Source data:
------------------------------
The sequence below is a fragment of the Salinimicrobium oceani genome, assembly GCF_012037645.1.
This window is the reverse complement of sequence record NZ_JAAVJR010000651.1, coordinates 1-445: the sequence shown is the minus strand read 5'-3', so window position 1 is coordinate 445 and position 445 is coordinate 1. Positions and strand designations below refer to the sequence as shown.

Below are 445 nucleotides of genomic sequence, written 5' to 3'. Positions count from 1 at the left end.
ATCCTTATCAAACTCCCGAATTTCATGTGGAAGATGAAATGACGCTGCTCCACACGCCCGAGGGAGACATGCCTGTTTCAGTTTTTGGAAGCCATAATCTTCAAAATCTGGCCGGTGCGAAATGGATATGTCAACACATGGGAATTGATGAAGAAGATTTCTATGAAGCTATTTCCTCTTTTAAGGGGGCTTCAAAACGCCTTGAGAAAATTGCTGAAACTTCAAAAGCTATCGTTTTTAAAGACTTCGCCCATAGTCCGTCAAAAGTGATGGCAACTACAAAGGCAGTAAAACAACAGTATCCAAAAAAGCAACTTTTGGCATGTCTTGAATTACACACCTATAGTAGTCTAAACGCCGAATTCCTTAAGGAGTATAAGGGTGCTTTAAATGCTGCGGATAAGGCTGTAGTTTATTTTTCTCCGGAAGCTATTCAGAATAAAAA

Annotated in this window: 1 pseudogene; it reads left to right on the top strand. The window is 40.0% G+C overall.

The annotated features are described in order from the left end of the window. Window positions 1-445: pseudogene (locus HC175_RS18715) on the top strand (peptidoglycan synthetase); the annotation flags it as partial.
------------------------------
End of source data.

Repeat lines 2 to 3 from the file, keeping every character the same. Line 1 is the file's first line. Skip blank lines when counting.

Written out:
This window is the reverse complement of sequence record NZ_JAAVJR010000651.1, coordinates 1-445: the sequence shown is the minus strand read 5'-3', so window position 1 is coordinate 445 and position 445 is coordinate 1. Positions and strand designations below refer to the sequence as shown.

Below are 445 nucleotides of genomic sequence, written 5' to 3'. Positions count from 1 at the left end.